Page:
By Carl HoweFrom hearing the press accounts, you'd think that that the battle for the next generation of video disks would have been a cage match in the main hall of CES, with executives from Sony and its supporters on one side, and marketers from Toshiba on the other. In reality, while the two booths actually were within about 100 yards of each other, there hasn't been much of a battle. The biggest story has been posted by David Pogue of the New York Times, namely that Toshiba is planning on shipping $500 HD-DVD drives in March, while the Blu-ray camp is claiming $1,000 drives this summer. Further, Microsoft's Bill Gates emphasized Vista's HD-DVD support in his keynote. So HD-DVD is winning, right?
Simple answer: it's a rout, but it's Blu-ray that is winning. Yes, Toshiba has announced pricing and delivery that sounds very favorable. But I did a lot of scouting around on the floor of the show, and whenever I lifted cloths and looked under tables to see what was feeding a particularly amazing high-definition signal to panels, it was almost always a Blu-ray drive or a proprietary hard disk system. Add this to the fact that I heard about commitments to deliver Blu-ray systems from CE manufacturers Pioneer, LG, Panasonic, Samsung and Sony, while HD-DVD drives only seem to be available from Toshiba and some Chinese manufacturers like Sampone and Sunnytek. And then when I looked at movie content planned, again, most of the companies appear to be lining up behind Sony (although most studios will support both formats as the marketplace shakes out).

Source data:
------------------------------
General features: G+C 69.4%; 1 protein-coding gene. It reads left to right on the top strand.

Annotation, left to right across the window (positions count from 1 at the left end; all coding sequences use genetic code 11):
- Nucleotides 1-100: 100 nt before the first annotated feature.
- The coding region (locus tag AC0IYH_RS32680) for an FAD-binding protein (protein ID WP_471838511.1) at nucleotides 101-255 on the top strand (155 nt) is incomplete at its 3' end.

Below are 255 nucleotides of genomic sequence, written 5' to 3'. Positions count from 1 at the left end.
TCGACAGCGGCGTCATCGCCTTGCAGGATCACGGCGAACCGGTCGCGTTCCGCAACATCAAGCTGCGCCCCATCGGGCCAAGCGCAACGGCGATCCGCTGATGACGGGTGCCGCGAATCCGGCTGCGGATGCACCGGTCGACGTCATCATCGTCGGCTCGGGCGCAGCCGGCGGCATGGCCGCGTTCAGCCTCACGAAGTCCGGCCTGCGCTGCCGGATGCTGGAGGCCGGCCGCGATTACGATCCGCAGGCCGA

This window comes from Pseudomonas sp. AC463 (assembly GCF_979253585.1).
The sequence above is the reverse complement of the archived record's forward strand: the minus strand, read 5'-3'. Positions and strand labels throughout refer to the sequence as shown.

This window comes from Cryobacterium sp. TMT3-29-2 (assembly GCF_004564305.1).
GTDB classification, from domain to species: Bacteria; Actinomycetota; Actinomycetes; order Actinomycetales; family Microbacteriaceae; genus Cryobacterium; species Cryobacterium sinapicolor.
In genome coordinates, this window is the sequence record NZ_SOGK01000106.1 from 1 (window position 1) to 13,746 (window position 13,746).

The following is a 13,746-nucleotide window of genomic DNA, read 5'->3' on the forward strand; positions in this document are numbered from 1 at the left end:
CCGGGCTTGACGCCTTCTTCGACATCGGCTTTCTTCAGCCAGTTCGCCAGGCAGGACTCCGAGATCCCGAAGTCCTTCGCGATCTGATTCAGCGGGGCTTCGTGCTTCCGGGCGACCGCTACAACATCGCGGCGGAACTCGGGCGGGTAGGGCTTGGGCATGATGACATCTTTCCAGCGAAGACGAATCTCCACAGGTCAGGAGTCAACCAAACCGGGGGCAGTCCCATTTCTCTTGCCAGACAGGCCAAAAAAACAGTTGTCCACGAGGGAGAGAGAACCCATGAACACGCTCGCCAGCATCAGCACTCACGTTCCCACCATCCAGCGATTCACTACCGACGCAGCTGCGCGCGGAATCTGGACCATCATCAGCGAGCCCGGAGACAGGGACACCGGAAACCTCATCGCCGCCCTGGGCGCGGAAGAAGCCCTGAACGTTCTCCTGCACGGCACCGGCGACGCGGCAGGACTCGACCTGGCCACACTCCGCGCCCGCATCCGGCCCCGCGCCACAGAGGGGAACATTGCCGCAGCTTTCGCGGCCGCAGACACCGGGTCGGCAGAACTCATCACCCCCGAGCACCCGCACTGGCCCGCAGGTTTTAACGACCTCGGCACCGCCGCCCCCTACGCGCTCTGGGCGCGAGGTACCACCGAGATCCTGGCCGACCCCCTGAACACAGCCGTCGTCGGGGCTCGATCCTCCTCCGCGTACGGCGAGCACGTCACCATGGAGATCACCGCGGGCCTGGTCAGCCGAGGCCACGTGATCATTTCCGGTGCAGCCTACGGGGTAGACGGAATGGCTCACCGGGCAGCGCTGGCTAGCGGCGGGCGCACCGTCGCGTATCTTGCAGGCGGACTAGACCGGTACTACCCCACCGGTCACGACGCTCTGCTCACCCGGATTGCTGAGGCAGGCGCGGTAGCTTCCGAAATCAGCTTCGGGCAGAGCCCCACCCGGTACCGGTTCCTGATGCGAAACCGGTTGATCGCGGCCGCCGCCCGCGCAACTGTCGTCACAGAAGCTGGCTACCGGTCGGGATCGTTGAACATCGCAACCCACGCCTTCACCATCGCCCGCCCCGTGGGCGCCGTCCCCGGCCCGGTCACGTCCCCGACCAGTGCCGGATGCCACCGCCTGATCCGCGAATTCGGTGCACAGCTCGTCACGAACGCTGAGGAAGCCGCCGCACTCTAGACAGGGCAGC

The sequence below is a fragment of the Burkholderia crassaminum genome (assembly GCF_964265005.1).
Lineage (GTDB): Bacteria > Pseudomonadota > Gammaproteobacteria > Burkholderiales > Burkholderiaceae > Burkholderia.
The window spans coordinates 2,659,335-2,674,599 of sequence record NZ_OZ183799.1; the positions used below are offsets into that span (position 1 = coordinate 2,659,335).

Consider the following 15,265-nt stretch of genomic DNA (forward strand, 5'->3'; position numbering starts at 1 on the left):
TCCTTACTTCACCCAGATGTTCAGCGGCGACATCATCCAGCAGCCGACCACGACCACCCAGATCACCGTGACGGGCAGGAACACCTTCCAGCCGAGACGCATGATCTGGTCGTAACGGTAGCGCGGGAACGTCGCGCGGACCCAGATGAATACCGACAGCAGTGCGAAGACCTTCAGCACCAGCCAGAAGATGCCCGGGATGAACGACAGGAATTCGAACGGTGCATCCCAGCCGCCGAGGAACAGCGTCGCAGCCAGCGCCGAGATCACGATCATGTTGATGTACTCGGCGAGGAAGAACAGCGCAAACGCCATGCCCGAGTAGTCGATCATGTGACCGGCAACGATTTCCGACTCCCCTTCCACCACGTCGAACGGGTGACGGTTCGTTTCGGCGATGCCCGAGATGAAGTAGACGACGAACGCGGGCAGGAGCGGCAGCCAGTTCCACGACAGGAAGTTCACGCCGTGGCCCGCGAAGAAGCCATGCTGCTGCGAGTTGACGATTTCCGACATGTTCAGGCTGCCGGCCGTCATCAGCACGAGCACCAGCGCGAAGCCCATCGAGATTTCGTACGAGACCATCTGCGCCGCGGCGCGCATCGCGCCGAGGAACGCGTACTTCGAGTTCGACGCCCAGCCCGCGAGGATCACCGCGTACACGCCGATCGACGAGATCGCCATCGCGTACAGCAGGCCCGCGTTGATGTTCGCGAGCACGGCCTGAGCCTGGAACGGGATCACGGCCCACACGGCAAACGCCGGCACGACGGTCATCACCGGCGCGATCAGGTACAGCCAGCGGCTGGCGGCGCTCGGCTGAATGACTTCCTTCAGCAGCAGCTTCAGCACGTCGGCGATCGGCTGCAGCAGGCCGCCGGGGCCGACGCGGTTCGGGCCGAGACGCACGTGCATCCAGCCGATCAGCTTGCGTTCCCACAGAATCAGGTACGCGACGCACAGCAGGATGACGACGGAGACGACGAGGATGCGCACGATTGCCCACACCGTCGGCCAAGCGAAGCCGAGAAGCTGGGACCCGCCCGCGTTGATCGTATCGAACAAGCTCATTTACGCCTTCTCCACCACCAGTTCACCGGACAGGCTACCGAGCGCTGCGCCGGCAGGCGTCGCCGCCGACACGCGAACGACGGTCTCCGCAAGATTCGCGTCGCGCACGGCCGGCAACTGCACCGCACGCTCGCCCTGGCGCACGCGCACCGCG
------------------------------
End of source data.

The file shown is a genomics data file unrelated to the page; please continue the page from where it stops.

The price difference? Andy Perkins, senior vice president of Pioneer had a very coherent explanation. Pioneer has targeted its initial drive production for professional mastering operations because they need drives to test their pre-packaged movies. Consumer product pricing wasn't announced at the show because all the manufacturers want to know the final feature set before announcing pricing. So claims of the $1,000 Blu-ray drives are based on business-to-business pricing, not prices targeted for consumer products.
And what about Bill Gates' keynote? Remember that Microsoft just launched its XBox 360 gaming platform that competes with Sony's Playstation line. Microsoft doesn't want to give Sony any licensing or marketing leverage that might impede the 360's momentum, particularly as Sony launches the Blu-ray based Playstation 3. So Microsoft committed to HD-DVD to avoid that marketing conflict.
There have been a lot of stories claiming that this is just like VHS versus Betamax all over again, and that the low priced product will win. But people forget that Betamax was first to the market with VCRs, and that VHS won because of broad support by a variety of manufacturers. In the battle for next generation DVD's, the broad support is behind Sony's standard this time. And with HDTV mostly in the hands of well-heeled videophiles, higher pricing for higher quality may simply be smart pricing strategy. This is a battle that marketing, licensing, and content -- not technology -- will win, and unless something changes dramatically soon, Blu-ray already has won.
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